The other is where the story has gone, which Rodriguez says he hadn’t intended it to go. You do hear writers discuss how a story can get away from them, as if the characters have taken over and now the writer is basically telling their story. Some of the best stories come this way. Kaleb deals with the results of the attack by Benni and you think he’s going to be the antagonist, but it turns out he’s a victim himself, and things change. Then you draw in a racoon girl Hunter’s age (preschool) named Talitha, which is what is currently going on, and how she affects the story and her ties to Benni (who is an otter in case your curious). And as I said, Flora has some demons in her past that she has to confront.
But like I said, none of this is played for laughs or for shock value. Rodriguez covers these topics with all the importance, honesty, and seriousness the topics of child abuse, bullying, and sexual abuse deserves. Nudity that isn’t blocked is rare, swearing is the barest minimum, and events are suggested but not actually shown. There is humor to off-set the darker themes, but it comes from beasts living their lives, kits who don’t know or understand what is happening to them (which sometimes makes the humor hit harder), and it all comes naturally. And each character has his or her own personality. No one world view is treated anything differently than “this is what this person believes” and the reader decides what’s right. Except for the pedophiles and child prostitution of course. Even the two pedophiles we’ve met thus far (three if you count the flashback) treat their own sick perversions differently. Benni’s dad is a visually horrible person while Tali’s dad is better at hiding things until events catch up with him. You’ll hate them both but for different reasons and because they’re horrid beasts. The kits also act like kids, not adults in kid/kit bodies.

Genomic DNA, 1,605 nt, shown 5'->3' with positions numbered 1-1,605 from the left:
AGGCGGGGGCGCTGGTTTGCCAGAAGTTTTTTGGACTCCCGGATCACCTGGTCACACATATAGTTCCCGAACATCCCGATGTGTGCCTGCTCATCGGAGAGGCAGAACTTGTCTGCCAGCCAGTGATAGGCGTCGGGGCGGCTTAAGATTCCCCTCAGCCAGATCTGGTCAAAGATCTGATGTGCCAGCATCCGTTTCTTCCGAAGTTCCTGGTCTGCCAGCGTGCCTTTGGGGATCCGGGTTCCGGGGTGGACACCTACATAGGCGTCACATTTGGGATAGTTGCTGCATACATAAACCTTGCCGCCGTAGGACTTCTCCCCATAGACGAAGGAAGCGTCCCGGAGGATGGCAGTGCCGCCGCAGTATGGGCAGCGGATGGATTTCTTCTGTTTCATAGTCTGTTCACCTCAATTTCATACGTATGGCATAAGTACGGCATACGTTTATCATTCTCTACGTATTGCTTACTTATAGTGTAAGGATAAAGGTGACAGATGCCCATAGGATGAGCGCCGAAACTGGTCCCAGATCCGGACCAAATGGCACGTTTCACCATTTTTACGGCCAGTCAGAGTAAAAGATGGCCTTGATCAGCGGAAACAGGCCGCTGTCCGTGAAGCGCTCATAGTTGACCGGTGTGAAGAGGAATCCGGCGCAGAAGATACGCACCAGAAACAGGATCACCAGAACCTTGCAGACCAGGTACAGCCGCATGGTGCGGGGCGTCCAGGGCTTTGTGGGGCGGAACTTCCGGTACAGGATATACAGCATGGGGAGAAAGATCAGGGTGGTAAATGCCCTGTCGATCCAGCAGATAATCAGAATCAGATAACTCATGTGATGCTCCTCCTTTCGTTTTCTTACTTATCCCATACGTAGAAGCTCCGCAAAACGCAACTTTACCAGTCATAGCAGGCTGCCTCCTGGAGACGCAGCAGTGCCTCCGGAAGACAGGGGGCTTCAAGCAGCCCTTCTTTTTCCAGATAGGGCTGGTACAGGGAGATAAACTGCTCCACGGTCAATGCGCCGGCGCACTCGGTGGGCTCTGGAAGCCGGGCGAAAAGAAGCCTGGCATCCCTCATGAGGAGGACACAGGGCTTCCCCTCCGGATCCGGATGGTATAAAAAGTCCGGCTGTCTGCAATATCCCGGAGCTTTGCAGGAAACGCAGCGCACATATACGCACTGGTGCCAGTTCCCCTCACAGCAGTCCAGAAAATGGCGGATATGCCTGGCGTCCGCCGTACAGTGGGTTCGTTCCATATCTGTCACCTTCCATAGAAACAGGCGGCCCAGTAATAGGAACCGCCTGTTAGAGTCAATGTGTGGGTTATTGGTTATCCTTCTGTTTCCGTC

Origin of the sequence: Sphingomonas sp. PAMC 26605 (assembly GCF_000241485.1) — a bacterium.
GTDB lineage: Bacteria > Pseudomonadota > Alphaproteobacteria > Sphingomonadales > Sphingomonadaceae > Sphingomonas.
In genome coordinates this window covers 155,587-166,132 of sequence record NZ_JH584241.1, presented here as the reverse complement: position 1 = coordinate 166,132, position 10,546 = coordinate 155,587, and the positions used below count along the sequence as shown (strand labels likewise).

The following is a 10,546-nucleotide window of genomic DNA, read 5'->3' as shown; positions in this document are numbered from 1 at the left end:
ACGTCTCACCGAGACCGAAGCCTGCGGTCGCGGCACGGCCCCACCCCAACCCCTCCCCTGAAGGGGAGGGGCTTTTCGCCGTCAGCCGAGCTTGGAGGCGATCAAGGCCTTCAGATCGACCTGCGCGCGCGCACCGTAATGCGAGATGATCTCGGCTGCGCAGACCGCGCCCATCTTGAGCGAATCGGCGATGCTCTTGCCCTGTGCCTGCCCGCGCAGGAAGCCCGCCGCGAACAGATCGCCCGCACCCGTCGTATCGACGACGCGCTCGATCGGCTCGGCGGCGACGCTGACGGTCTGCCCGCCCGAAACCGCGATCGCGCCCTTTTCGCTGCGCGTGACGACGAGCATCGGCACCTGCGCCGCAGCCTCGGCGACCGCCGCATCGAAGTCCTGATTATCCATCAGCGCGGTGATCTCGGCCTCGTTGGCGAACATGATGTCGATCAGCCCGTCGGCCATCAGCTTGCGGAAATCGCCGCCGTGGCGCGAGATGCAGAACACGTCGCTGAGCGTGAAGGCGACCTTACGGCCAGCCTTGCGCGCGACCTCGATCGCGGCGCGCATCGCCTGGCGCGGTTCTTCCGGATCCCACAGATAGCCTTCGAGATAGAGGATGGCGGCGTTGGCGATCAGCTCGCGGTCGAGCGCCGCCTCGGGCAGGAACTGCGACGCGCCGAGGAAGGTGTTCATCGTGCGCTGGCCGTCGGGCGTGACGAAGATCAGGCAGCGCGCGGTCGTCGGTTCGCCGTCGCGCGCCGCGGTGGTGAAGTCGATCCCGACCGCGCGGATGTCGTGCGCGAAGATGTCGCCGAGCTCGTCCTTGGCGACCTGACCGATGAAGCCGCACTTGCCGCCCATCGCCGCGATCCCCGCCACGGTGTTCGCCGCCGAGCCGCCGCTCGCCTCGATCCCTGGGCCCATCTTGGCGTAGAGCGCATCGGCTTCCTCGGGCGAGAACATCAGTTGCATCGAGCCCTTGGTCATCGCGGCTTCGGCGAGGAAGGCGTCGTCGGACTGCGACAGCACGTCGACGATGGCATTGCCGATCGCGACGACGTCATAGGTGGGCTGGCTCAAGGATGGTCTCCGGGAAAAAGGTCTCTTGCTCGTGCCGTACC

The big question some of you have probably asked throughout this review is how can using furries benefit a comic about such a harsh subject matter? If anything, the cute animal people may actually be what helps the subject matter be easier to deal with. Arkada of the review show Glass Reflections recently reviewed an anime that was so dark, bloody, and depressing most people wouldn’t be able to handle the subject matter. However, the art style was in that cutesy “moe/chibby” style created in Japan, balancing the darker themes with a lighter visual tone and making everything more palatable. It’s a way to bring in the advantages of a “comic relief character” in a story where such a character would actually hurt the tone of the story rather than help. To paraphrase Arkada, the spoonful of cuteness helps the tragedy go down. This may not have been the story the writer intended but it turns out to be the best accident these themes could ask for.
If any of this sounds interesting to you, keep your own kits off of this one and check out the comic for yourself. If this doesn’t sound like the kind of comic that would interest you (and I was surprised I got into it, if only to see the kids come out of all of this and the bad adults and bullies get punished), then maybe you should check out some of the other comics in the site’s footer. And you’ll have to take my word for it that this comic good and a good approach to some very bad subjects.